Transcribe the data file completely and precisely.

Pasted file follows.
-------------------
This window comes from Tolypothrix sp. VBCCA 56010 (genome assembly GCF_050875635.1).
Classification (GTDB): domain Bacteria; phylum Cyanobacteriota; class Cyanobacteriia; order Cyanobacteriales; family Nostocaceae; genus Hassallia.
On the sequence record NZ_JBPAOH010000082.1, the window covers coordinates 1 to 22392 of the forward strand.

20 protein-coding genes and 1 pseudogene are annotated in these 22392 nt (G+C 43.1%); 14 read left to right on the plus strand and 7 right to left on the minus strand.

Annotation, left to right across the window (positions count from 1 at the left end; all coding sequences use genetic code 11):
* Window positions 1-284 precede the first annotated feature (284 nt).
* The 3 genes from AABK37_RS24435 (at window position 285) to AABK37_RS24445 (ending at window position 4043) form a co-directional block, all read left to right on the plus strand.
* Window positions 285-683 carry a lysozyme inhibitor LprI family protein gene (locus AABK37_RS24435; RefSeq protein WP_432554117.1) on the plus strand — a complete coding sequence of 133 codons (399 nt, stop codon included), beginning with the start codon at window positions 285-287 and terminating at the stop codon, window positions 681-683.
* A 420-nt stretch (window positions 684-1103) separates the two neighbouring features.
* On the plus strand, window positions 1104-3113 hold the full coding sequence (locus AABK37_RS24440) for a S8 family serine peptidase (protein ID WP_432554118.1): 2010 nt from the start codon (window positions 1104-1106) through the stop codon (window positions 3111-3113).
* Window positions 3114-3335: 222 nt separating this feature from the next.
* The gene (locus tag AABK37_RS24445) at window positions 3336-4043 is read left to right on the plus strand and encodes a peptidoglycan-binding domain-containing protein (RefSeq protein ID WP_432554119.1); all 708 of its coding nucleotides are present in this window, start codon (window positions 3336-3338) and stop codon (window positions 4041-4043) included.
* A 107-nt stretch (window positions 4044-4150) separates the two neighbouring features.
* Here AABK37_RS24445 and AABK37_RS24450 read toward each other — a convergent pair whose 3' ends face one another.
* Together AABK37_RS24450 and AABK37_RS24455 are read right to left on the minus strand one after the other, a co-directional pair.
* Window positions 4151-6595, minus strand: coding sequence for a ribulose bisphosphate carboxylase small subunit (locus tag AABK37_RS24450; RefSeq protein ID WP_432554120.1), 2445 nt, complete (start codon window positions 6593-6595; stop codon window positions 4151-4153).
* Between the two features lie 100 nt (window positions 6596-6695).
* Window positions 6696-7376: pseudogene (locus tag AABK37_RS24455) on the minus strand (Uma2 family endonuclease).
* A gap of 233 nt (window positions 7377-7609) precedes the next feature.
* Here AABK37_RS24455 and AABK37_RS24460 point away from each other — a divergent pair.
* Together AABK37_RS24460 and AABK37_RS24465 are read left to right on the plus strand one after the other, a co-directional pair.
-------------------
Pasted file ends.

This window comes from Tolypothrix sp. VBCCA 56010 (genome assembly GCF_050875635.1).
Classification (GTDB): domain Bacteria; phylum Cyanobacteriota; class Cyanobacteriia; order Cyanobacteriales; family Nostocaceae; genus Hassallia.
On the sequence record NZ_JBPAOH010000082.1, the window covers coordinates 1 to 22392 of the forward strand.

20 protein-coding genes and 1 pseudogene are annotated in these 22392 nt (G+C 43.1%); 14 read left to right on the plus strand and 7 right to left on the minus strand.

Annotation, left to right across the window (positions count from 1 at the left end; all coding sequences use genetic code 11):
* Window positions 1-284 precede the first annotated feature (284 nt).
* The 3 genes from AABK37_RS24435 (at window position 285) to AABK37_RS24445 (ending at window position 4043) form a co-directional block, all read left to right on the plus strand.
* Window positions 285-683 carry a lysozyme inhibitor LprI family protein gene (locus AABK37_RS24435; RefSeq protein WP_432554117.1) on the plus strand — a complete coding sequence of 133 codons (399 nt, stop codon included), beginning with the start codon at window positions 285-287 and terminating at the stop codon, window positions 681-683.
* A 420-nt stretch (window positions 684-1103) separates the two neighbouring features.
* On the plus strand, window positions 1104-3113 hold the full coding sequence (locus AABK37_RS24440) for a S8 family serine peptidase (protein ID WP_432554118.1): 2010 nt from the start codon (window positions 1104-1106) through the stop codon (window positions 3111-3113).
* Window positions 3114-3335: 222 nt separating this feature from the next.
* The gene (locus tag AABK37_RS24445) at window positions 3336-4043 is read left to right on the plus strand and encodes a peptidoglycan-binding domain-containing protein (RefSeq protein ID WP_432554119.1); all 708 of its coding nucleotides are present in this window, start codon (window positions 3336-3338) and stop codon (window positions 4041-4043) included.
* A 107-nt stretch (window positions 4044-4150) separates the two neighbouring features.
* Here AABK37_RS24445 and AABK37_RS24450 read toward each other — a convergent pair whose 3' ends face one another.
* Together AABK37_RS24450 and AABK37_RS24455 are read right to left on the minus strand one after the other, a co-directional pair.
* Window positions 4151-6595, minus strand: coding sequence for a ribulose bisphosphate carboxylase small subunit (locus tag AABK37_RS24450; RefSeq protein ID WP_432554120.1), 2445 nt, complete (start codon window positions 6593-6595; stop codon window positions 4151-4153).
* Between the two features lie 100 nt (window positions 6596-6695).
* Window positions 6696-7376: pseudogene (locus tag AABK37_RS24455) on the minus strand (Uma2 family endonuclease).
* A gap of 233 nt (window positions 7377-7609) precedes the next feature.
* Here AABK37_RS24455 and AABK37_RS24460 point away from each other — a divergent pair.
* Together AABK37_RS24460 and AABK37_RS24465 are read left to right on the plus strand one after the other, a co-directional pair.